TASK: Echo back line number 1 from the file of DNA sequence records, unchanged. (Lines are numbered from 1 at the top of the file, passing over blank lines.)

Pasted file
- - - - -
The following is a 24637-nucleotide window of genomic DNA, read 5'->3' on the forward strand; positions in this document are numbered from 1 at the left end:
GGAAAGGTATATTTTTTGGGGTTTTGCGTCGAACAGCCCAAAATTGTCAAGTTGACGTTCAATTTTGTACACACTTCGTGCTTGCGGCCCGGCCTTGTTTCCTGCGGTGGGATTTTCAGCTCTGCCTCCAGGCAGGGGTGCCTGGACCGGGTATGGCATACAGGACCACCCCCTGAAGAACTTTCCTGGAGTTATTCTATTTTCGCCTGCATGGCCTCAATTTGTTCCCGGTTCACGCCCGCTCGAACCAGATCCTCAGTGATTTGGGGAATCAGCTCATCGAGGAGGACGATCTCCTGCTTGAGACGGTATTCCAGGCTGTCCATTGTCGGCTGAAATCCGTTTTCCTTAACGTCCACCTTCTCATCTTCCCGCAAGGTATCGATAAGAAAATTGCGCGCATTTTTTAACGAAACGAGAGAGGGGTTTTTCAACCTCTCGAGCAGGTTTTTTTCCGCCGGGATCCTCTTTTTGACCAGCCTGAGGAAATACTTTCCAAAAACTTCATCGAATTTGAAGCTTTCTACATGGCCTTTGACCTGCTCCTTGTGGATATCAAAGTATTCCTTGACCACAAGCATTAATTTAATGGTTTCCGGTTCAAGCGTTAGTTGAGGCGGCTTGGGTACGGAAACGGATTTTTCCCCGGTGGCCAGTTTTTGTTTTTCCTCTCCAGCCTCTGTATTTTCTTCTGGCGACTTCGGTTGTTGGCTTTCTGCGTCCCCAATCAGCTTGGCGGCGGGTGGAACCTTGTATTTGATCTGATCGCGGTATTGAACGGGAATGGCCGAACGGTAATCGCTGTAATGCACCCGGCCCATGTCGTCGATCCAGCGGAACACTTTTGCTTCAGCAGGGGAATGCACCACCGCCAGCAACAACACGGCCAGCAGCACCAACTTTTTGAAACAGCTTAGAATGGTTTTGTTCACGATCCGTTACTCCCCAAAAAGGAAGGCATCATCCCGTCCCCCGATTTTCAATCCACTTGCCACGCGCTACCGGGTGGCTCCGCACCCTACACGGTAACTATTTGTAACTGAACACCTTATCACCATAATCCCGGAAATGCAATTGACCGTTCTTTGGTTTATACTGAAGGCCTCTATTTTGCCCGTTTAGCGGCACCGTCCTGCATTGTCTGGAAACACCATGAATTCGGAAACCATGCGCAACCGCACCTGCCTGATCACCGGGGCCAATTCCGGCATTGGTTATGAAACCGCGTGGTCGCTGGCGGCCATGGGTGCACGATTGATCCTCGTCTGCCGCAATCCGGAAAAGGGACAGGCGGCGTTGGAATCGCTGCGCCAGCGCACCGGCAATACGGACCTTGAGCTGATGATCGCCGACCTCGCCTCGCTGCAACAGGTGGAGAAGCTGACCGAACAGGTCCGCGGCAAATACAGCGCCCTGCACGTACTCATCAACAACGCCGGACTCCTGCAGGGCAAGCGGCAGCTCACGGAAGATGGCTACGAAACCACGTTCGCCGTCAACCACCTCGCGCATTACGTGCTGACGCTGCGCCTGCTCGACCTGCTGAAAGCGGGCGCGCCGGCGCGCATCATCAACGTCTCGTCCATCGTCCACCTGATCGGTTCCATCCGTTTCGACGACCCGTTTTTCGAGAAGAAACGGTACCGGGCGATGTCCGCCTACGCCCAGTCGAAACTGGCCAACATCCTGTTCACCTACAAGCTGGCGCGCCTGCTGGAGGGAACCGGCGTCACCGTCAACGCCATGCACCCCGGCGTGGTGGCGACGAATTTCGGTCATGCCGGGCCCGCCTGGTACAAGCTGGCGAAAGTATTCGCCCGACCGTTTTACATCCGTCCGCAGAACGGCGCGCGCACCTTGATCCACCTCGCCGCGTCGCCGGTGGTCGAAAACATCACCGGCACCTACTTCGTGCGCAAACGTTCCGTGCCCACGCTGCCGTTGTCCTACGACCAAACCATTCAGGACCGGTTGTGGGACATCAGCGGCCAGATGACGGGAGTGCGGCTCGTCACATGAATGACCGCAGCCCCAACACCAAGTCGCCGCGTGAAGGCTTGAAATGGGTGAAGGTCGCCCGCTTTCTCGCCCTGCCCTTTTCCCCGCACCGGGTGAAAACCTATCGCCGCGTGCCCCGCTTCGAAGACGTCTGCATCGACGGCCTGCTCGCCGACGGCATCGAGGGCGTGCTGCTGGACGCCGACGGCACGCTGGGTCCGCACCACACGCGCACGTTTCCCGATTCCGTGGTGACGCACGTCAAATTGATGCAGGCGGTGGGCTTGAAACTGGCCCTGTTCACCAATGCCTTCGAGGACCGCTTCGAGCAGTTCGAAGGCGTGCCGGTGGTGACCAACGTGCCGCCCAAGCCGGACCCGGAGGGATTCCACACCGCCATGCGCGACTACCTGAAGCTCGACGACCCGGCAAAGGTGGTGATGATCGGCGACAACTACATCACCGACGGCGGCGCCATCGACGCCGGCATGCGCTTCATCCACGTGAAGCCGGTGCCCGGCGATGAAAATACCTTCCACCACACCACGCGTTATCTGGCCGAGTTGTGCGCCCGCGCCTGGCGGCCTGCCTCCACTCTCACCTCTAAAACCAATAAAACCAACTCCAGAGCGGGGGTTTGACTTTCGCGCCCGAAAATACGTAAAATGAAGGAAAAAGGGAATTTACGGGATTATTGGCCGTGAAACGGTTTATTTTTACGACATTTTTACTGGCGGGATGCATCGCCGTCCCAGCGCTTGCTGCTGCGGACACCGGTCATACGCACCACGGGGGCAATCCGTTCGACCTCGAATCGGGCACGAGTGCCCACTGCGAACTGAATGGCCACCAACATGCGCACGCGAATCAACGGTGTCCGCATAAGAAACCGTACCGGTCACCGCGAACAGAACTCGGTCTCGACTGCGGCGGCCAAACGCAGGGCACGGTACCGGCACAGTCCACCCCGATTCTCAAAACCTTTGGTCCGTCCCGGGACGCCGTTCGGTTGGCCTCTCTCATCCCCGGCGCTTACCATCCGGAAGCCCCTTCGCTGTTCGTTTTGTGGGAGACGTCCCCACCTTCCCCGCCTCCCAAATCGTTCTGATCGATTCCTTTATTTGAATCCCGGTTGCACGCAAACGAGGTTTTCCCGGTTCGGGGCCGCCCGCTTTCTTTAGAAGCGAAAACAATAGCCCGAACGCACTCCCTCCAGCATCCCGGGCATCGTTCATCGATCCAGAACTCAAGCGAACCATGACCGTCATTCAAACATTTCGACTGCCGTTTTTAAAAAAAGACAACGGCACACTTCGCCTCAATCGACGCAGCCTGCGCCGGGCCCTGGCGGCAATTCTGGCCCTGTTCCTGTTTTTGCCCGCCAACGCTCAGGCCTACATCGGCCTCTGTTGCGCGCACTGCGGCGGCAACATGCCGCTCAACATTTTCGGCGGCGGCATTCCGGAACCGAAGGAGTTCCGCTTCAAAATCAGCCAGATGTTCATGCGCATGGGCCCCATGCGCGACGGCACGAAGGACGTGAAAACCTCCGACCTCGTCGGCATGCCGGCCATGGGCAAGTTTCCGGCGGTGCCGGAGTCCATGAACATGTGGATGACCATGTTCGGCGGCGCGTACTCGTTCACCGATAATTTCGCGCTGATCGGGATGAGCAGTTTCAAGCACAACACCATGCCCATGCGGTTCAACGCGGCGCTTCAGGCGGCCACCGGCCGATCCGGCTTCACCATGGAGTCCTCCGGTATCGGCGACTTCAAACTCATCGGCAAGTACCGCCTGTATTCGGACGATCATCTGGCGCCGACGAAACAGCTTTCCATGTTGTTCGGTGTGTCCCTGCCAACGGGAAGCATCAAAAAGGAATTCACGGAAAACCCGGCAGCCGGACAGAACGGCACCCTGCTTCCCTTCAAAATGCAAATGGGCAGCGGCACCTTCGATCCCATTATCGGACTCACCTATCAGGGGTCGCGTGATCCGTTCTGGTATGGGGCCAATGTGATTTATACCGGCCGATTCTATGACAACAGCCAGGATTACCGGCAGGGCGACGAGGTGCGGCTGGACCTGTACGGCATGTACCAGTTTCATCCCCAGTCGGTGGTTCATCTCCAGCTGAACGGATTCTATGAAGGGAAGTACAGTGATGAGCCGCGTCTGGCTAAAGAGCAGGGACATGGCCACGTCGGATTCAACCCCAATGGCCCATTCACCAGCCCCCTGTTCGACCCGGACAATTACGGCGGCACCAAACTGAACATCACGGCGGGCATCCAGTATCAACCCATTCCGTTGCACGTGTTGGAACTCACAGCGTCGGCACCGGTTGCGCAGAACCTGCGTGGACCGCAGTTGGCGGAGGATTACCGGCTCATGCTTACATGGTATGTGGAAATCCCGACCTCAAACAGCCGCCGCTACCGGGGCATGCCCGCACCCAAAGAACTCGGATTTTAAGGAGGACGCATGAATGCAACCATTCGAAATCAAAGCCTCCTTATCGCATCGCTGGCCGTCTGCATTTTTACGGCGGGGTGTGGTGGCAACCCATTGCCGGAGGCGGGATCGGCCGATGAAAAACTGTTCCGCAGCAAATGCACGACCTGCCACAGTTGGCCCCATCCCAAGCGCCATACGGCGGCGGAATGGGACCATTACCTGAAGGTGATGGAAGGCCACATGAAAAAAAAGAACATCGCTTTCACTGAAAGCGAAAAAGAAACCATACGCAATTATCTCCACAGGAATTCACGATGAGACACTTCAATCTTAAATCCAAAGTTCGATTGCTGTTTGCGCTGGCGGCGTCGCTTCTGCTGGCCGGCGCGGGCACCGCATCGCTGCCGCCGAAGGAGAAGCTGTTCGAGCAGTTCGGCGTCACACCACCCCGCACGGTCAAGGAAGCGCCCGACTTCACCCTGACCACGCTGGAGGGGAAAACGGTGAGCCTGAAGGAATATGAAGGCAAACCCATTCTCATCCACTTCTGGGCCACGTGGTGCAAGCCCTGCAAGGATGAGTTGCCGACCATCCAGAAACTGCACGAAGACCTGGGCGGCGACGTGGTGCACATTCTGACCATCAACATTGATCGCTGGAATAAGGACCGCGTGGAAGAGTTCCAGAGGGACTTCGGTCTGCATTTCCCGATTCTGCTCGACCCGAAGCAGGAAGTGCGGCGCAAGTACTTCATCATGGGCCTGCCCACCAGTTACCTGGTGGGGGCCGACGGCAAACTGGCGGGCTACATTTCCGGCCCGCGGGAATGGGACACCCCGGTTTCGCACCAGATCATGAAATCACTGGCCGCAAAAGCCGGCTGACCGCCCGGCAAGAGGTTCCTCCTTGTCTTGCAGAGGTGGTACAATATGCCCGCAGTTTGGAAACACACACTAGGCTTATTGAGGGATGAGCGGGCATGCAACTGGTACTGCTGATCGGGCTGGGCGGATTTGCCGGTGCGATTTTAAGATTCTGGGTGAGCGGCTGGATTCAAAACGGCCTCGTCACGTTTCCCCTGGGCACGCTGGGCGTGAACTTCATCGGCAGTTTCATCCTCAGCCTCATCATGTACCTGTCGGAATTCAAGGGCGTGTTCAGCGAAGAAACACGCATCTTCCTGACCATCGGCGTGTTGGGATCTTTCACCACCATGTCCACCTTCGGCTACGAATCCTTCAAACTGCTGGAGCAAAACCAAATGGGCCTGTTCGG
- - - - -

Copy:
The following is a 24637-nucleotide window of genomic DNA, read 5'->3' on the forward strand; positions in this document are numbered from 1 at the left end: